Thomas William Chandler

Second Lieutenant, Company F

Thomas William Chandler was born in England in 1829. At the time of his enlistment, Mr. Chandler was described as 5'6 1/2 in height, weighing 125 lbs., and displaying a 'light complexion'. His profession was 'shirt cutter' and No. 4 Nassau Place, Brooklyn, NY was listed as his residence.

Thomas Chandler enlisted as Private in Co. F of the 67th New York on June 20, 1861. On March 1, 1863 he was promoted Sgt. Major and on the first day of 1864, he was commissioned as 2nd Lieutenant.

On March 25, 1865 during a charge upon enemy breastworks at Fort Stedman at Petersburg VA, he was wounded in action receiving a bullet wound to the left side of his head, behind the left eye. Lt. Chandler was helped off the field by Charles A. Baker, Adj. of Brooklyn, and spent 35 days at the 6th Corps Field Hospital at City Point, VA. His medical stay was subsequently followed by a 30-day furlough. As per medical records, the initial diagnosis of his wound was that of a 'scratch to the head'. On May 25, 1865, he was discharged from Co A., 65th NY by Special Order No. 303 of the Secretary of War, Townsend, Adj. General. The musket ball was removed from his head on July 8, 1865 by John Johnson MD at No. 153 Joralemon Street, Brooklyn NY.

The following is from Mr. Chandler's Request for Increased Invalid Pension Dated September 15, 1880:His civilian job was that of foreman in a shirt factory. Due to his wound has prevented him from filling once his discharge. His trade is a shirt cutter, which requires care and judgment in cutting muslin to advantage. He had to apply his mind constantly and attentively. He has to remember how many pieces he has already cut. These garments consist of from 12 to 22 pieces each. His memory no longer serves him to do his work accurately and quickly and his wound actually reduces his earnings $60 a month. Extreme heat and cold affects his head and compels him to seek shelter. Long mental allocation also affects his mind and weakens and distracts his mental capacity. Signed E.P. Brooks, Attorney, No. 111 Nassau Street, New York. The original application for Pension was filed on May 28, 1869 for $15 per month.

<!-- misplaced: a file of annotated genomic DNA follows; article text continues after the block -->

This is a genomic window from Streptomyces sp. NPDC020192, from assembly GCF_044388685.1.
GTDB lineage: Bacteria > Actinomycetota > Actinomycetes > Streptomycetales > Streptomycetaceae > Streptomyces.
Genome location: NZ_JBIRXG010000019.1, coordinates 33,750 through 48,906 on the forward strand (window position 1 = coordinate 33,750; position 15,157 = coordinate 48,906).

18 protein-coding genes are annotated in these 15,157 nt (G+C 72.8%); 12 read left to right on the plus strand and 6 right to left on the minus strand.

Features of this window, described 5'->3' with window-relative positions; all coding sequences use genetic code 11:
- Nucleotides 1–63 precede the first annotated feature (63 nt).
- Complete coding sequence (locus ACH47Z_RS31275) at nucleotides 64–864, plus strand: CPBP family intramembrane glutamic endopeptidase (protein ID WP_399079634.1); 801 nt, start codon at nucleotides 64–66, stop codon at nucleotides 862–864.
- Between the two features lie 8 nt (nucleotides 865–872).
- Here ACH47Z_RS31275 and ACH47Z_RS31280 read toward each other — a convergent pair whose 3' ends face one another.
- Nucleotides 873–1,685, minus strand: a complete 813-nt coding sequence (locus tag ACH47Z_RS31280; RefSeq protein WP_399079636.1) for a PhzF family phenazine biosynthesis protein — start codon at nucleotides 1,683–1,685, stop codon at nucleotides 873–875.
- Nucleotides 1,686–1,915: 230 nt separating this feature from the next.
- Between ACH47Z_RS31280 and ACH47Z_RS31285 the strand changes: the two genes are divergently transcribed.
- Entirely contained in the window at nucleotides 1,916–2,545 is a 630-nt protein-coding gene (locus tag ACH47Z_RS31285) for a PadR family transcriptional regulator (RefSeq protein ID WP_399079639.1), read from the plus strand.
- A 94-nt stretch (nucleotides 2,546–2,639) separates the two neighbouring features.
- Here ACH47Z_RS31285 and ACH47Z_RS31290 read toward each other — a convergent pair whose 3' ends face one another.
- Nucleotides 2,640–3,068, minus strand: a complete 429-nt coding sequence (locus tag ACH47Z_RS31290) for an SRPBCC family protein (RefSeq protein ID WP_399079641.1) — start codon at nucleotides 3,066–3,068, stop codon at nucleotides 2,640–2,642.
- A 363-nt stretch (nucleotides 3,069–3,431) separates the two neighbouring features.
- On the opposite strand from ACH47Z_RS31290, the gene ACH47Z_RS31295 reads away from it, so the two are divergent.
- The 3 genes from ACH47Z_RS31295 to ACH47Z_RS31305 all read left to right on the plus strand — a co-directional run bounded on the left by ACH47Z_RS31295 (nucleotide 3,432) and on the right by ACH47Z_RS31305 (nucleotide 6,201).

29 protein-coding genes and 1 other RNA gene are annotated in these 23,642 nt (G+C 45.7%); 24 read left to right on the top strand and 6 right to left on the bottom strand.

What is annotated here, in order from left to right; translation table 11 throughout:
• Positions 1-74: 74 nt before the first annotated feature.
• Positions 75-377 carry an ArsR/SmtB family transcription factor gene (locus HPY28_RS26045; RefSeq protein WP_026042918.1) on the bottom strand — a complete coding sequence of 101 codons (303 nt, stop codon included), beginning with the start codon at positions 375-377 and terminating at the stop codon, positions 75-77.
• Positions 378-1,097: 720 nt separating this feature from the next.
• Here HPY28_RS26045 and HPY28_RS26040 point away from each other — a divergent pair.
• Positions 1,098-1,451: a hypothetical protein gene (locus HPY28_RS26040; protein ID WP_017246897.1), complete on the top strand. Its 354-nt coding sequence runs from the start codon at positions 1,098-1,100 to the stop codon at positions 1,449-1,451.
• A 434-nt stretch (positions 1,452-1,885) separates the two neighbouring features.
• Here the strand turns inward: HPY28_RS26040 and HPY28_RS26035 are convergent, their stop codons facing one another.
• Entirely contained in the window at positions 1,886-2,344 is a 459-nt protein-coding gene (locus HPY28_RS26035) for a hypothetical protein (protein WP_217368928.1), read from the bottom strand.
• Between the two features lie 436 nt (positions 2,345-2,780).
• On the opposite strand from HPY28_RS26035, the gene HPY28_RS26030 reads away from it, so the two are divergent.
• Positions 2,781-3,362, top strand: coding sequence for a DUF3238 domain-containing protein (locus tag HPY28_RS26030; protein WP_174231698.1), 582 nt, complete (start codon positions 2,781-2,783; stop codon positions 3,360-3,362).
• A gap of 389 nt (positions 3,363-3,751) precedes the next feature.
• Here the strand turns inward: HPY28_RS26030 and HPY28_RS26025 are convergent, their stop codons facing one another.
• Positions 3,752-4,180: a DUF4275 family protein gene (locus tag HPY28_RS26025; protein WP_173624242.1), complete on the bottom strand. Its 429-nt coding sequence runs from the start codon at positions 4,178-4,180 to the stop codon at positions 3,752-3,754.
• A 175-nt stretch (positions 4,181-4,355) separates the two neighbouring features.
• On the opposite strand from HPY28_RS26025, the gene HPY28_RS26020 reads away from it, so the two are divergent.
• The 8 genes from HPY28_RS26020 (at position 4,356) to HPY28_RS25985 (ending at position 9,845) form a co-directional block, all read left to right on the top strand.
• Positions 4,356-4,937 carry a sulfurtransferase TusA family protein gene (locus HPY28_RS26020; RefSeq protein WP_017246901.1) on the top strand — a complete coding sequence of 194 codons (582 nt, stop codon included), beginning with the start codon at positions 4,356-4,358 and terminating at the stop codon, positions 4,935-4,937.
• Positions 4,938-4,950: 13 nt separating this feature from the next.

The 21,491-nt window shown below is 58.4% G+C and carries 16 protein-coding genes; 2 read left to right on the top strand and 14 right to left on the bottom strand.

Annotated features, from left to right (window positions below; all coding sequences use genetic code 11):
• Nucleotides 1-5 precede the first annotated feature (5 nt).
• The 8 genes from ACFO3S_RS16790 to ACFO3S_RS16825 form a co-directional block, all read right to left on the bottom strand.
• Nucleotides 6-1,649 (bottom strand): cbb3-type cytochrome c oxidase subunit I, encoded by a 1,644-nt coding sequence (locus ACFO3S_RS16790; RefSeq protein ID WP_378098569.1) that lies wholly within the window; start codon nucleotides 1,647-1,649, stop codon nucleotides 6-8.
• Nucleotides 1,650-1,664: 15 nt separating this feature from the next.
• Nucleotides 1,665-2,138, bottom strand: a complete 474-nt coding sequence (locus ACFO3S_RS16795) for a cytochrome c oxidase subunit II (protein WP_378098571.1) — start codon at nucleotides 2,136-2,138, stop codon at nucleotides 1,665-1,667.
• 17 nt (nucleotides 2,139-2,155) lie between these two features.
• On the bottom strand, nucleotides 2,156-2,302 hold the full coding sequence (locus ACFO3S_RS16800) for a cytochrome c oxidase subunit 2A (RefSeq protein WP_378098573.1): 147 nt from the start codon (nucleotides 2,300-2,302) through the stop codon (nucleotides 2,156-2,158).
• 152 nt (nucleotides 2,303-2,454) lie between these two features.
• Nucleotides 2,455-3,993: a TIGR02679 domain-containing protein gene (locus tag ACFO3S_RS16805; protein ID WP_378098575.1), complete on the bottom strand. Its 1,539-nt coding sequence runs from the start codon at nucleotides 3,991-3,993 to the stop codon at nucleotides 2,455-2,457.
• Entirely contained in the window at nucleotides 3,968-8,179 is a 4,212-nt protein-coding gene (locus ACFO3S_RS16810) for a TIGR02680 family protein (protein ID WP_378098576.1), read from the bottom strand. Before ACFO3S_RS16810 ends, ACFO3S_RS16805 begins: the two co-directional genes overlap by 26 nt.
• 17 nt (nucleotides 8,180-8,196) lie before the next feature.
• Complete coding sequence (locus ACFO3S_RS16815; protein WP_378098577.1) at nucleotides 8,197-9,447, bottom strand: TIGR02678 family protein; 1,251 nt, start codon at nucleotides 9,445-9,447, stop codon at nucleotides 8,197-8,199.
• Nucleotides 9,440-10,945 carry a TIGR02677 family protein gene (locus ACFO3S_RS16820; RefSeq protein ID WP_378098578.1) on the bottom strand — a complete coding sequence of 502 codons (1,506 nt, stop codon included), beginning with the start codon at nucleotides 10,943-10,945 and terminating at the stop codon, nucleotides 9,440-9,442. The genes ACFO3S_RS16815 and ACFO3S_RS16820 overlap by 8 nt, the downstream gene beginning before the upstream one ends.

Mr. Chandler took Fanny Ella Stevenson as his wife on December 5, 1854 at the First Presbyterian Church, Hoboken NJ, the ceremony presided by Reverend Isaac P. Stryker of Gloster, Bergen County NJ. The Chandlers had two sons and one daughter. Samuel was born on June 25, 1867. No date of birth was found for their other children, Joseph and Martha. The daughter took the married name of 'Brandow' and resided at 12 Gates Ave., Brooklyn NY. Mr. & Mrs. Chandler’s married residence was No. 161 Washington Ave., Brooklyn NY.

Thomas William Chandler passed away on March 19, 1882 at the age of 52. His body was interred at Greenwood Cemetery, Brooklyn NY.

After William's death, Fanny moved in with her daughter Martha at 12 Gates Ave., Brooklyn NY and collected a widow’s pension of $18 per month. A Mr. Harry and Kattie Pool also lived at the above address and were witnesses for Reimbursement Application for medical expenses. Fanny passed away on September 6, 1909 of 'gastro meningitis exhaustion'. She was buried alongside her husband in Greenwood Cemetery. What happened to their two sons is unknown.

All information was acquired from his pension papers provided by the National Archives in Washington DC.